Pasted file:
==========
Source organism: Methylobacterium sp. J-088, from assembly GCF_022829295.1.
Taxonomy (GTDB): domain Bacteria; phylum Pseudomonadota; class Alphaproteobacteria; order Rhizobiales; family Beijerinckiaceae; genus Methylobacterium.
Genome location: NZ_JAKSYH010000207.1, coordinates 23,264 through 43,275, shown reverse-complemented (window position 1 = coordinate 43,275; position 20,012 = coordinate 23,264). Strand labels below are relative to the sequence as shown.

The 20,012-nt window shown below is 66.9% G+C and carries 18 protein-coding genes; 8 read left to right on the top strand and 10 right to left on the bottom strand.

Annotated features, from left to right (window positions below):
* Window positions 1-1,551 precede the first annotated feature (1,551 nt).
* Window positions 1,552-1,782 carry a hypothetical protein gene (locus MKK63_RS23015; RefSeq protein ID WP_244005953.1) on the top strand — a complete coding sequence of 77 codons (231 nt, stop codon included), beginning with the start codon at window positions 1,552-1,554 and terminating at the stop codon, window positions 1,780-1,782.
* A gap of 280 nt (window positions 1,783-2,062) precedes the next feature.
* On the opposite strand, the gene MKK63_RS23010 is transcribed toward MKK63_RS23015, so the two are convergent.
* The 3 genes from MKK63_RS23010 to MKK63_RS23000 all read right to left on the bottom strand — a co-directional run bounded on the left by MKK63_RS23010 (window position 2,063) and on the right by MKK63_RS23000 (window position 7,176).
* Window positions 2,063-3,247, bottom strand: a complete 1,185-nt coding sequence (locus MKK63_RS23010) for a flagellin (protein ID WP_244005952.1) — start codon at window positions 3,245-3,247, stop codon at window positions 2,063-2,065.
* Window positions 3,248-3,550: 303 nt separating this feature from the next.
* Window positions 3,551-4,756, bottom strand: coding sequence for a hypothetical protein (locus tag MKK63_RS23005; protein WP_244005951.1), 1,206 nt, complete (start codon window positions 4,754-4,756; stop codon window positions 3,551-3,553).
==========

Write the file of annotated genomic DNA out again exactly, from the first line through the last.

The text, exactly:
Source organism: Methylobacterium sp. J-088, from assembly GCF_022829295.1.
Taxonomy (GTDB): domain Bacteria; phylum Pseudomonadota; class Alphaproteobacteria; order Rhizobiales; family Beijerinckiaceae; genus Methylobacterium.
Genome location: NZ_JAKSYH010000207.1, coordinates 23,264 through 43,275, shown reverse-complemented (window position 1 = coordinate 43,275; position 20,012 = coordinate 23,264). Strand labels below are relative to the sequence as shown.

The 20,012-nt window shown below is 66.9% G+C and carries 18 protein-coding genes; 8 read left to right on the top strand and 10 right to left on the bottom strand.

Annotated features, from left to right (window positions below):
* Window positions 1-1,551 precede the first annotated feature (1,551 nt).
* Window positions 1,552-1,782 carry a hypothetical protein gene (locus MKK63_RS23015; RefSeq protein ID WP_244005953.1) on the top strand — a complete coding sequence of 77 codons (231 nt, stop codon included), beginning with the start codon at window positions 1,552-1,554 and terminating at the stop codon, window positions 1,780-1,782.
* A gap of 280 nt (window positions 1,783-2,062) precedes the next feature.
* On the opposite strand, the gene MKK63_RS23010 is transcribed toward MKK63_RS23015, so the two are convergent.
* The 3 genes from MKK63_RS23010 to MKK63_RS23000 all read right to left on the bottom strand — a co-directional run bounded on the left by MKK63_RS23010 (window position 2,063) and on the right by MKK63_RS23000 (window position 7,176).
* Window positions 2,063-3,247, bottom strand: a complete 1,185-nt coding sequence (locus MKK63_RS23010) for a flagellin (protein ID WP_244005952.1) — start codon at window positions 3,245-3,247, stop codon at window positions 2,063-2,065.
* Window positions 3,248-3,550: 303 nt separating this feature from the next.
* Window positions 3,551-4,756, bottom strand: coding sequence for a hypothetical protein (locus tag MKK63_RS23005; protein WP_244005951.1), 1,206 nt, complete (start codon window positions 4,754-4,756; stop codon window positions 3,551-3,553).